by Muriel Mirak-Weissbach
The secretary general of the opposition Labor Party in Egypt and publisher of the opposition newspaper As Sha’ab, Mr. Hussein gives his view of the UN’s Cairo ’94 conference.
by Michael J. Sharp
No “Bio-Physical Limit” to Population.
by Lorenzo Carrasco
Weak Presidency Looms.
The Next Test for Clinton: Bosnia.
The World Wide Fund for Nature and other British-spawned environmentalist groups are setting up “wildlife conservation” parks, vowing to stop the infrastructure development projects that Europe desperately needs.
by Paolo Raimondi
by Peter Rush
by Charles B. Stevens
by Ramtanu Maitra and Susan Maitra
by Ramtanu Maitra
by Rogelio A. Maduro
Scientists Refute Environmentalist Lies.
by Richard Freeman
New York City led the nation in the fight for improved health care during the first half of this century, and especially during the postwar implementation of the Hill-Burton Act for hospital reform. Today, it’s as though the city’s hospitals have been hit by a strategic bombing raid, while urban infrastructure has deteriorated past the danger point. A speech to the Labor Day conference of the Schiller Institute and International Caucus of Labor Committees.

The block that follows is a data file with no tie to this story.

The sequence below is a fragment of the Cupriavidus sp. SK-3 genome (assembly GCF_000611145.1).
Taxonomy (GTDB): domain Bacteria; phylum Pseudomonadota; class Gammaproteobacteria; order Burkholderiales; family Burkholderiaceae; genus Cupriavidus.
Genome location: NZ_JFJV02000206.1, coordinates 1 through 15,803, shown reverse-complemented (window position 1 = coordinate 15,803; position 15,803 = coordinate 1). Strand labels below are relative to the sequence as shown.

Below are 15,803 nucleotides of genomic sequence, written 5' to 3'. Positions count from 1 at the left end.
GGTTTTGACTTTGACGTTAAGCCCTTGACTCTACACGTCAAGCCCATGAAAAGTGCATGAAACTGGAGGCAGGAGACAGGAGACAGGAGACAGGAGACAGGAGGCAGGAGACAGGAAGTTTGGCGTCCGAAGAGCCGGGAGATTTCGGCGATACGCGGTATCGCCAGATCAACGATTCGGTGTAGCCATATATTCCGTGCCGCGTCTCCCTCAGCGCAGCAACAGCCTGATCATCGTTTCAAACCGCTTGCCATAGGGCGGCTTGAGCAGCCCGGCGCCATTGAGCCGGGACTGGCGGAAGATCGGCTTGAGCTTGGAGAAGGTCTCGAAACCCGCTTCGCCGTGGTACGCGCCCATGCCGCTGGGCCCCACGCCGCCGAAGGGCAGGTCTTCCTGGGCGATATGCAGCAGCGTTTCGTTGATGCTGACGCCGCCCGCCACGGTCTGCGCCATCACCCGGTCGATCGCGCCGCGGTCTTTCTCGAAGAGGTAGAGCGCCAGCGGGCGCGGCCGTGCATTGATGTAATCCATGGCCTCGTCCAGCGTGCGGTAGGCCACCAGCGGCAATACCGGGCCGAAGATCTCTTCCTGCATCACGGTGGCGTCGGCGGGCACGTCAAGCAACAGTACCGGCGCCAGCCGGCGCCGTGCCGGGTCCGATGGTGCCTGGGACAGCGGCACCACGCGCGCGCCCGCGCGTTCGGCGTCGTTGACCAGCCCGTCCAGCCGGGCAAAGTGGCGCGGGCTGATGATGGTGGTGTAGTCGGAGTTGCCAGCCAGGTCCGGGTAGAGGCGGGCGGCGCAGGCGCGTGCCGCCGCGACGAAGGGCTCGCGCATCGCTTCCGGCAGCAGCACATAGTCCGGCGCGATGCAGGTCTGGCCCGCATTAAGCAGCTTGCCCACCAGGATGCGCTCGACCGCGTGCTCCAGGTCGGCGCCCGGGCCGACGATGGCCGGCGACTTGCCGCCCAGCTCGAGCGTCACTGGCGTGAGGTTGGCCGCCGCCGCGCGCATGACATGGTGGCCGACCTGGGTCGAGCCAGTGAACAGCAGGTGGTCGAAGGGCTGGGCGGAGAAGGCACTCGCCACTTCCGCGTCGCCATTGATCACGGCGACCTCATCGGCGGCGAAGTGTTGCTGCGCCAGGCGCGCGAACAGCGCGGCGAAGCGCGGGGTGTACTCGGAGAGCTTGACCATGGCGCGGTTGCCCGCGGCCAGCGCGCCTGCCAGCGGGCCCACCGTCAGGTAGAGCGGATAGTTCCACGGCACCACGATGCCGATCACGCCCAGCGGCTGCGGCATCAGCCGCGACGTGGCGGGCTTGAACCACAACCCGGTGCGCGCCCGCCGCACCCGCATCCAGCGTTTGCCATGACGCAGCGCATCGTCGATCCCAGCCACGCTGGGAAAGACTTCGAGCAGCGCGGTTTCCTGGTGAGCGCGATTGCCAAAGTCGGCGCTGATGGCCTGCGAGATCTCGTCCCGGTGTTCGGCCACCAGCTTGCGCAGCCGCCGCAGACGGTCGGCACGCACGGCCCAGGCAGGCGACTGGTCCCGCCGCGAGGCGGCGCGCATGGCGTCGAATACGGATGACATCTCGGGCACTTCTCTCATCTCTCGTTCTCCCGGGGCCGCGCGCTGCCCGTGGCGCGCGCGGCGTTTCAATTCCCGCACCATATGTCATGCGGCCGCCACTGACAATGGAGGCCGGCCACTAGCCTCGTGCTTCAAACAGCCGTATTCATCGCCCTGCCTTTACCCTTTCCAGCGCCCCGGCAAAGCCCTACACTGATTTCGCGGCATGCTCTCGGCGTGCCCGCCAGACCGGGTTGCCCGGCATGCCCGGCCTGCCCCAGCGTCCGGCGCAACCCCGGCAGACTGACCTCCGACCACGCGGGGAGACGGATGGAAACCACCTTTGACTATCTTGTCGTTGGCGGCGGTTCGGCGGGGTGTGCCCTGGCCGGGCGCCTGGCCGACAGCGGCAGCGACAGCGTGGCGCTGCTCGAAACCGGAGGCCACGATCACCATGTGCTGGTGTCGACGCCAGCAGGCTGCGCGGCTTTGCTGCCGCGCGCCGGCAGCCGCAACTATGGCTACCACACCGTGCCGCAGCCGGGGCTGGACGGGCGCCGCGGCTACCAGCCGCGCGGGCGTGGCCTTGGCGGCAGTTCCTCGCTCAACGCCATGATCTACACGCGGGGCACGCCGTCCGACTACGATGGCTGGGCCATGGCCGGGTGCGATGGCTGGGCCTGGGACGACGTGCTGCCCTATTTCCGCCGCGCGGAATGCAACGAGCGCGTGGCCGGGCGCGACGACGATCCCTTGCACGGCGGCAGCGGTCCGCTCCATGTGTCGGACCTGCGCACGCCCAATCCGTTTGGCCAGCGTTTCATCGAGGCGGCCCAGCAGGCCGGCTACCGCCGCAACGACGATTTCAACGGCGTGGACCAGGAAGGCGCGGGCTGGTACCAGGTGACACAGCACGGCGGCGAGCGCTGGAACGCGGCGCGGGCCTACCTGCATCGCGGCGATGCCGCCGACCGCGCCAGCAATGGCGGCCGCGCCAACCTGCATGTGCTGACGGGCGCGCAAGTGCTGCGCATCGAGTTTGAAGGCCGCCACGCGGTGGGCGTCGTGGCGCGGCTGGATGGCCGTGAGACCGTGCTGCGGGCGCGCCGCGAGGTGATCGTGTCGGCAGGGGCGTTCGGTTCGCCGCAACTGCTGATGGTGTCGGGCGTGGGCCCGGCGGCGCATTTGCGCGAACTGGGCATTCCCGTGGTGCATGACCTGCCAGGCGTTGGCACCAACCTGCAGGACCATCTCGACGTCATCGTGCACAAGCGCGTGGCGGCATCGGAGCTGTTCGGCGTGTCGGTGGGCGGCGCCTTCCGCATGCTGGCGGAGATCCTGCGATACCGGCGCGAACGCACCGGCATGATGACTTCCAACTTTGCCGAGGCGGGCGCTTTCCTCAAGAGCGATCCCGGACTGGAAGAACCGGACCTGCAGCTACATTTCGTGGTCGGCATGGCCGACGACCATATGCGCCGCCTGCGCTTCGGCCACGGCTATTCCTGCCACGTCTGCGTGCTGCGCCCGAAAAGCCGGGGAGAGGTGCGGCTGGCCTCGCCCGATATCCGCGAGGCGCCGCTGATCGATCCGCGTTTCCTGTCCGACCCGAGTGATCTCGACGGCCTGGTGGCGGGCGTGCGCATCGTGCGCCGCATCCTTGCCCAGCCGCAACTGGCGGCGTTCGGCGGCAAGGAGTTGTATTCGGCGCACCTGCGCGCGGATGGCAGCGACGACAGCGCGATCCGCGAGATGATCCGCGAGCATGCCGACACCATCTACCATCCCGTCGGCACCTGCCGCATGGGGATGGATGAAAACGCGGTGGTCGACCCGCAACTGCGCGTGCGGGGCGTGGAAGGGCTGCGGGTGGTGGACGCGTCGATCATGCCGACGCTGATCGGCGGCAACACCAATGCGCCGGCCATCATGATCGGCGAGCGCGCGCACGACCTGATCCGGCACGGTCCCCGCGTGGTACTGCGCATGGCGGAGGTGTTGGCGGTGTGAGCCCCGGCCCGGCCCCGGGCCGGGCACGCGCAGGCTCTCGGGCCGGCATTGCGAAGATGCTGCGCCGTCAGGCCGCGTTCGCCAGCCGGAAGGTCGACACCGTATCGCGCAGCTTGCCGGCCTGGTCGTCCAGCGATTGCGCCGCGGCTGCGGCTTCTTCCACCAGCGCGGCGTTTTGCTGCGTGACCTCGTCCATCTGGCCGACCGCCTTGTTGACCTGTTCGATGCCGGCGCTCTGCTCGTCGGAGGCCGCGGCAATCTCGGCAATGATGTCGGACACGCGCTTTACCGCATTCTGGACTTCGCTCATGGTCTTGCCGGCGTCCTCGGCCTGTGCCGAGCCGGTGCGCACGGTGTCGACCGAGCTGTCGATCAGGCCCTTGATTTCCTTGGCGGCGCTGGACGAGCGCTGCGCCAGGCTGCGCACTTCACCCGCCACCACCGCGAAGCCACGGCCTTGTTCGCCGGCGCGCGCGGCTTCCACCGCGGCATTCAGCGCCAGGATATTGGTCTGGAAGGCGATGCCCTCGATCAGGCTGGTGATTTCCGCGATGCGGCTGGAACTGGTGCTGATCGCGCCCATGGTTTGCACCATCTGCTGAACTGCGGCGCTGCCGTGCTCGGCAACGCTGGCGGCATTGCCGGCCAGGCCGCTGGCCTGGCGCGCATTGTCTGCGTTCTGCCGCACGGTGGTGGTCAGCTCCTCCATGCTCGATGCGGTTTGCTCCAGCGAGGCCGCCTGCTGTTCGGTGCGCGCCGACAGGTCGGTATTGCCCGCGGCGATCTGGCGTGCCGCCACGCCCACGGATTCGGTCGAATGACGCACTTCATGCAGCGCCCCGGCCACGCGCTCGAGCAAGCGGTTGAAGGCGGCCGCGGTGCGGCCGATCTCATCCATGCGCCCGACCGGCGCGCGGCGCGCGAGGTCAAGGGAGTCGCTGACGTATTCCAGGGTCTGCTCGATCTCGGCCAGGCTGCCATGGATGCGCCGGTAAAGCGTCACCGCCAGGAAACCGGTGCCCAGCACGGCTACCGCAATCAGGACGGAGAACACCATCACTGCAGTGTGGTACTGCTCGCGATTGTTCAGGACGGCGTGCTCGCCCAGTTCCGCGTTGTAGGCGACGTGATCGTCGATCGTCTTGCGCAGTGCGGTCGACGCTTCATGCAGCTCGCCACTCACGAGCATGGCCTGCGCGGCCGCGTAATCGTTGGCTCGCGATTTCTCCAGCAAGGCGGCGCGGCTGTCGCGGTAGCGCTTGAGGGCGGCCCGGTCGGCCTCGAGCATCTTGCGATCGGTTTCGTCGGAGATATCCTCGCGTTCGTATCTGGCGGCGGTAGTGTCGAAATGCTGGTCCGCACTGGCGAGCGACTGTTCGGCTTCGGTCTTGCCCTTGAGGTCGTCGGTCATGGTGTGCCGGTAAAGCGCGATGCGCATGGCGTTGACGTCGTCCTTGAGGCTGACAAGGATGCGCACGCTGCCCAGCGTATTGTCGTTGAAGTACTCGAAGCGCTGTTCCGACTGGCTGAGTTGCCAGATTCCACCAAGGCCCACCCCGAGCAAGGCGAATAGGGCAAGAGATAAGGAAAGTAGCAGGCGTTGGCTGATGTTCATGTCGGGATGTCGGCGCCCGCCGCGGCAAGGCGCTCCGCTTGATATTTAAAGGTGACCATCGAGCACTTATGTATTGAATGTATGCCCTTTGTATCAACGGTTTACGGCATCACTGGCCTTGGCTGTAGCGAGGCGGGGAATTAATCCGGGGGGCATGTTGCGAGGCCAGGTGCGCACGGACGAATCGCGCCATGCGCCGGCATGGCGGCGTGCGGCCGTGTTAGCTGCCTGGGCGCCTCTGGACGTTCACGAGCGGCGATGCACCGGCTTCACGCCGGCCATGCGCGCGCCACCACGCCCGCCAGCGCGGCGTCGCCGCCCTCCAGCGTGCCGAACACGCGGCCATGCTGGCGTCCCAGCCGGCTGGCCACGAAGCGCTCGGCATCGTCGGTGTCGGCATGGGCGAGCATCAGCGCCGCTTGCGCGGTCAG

by Elisabeth Hellenbroich
Analyzes what’s at stake in the Oct. 16 German parliamentary elections, in which Chancellor Kohl is seeking his fourth term in office.
by Rainer Apel
by Muriel Mirak-Weissbach
An interview with Adel Hussein.
by Klaus Fimmen
by Raynald Rouleau
The Parti Québecois’s scenario for seceding from Canada is part and parcel of a British plan to split up not only Canada, but also the United States.
by Haik Babookhanian
by Jacques Cheminade
The worst thing about the discussion of Vichy raging in France is not the past, but the return of that past today.
by Margrett Lin
by Roman Bessonov
by Cynthia R. Rush
Haiti has been spared a violent military invasion, but the nation is nevertheless under foreign occupation, and the British plan remains in effect: to use the Haiti crisis to usher in one-world government.
by Mel Klenetsky
by Scott Thompson
by Jeffrey Steinberg
Who’s Kissinger Now?
by William Jones
A typographical error appeared in the title of the graph (page 7) of the article in the July 29, 1994 issue, “Why U.S. Health Care Must Return to the Hill-Burton Standard.” The title should have read, “Beds per 1,000 people in the United States,” rather than “per 100,000 people.” The standard of “beds per thousand” was used in the 1946 Hill-Burton Act, and is customary to this day. Statistics on doctors, on the other hand, are customarily presented in terms of physicians per 100,000 people.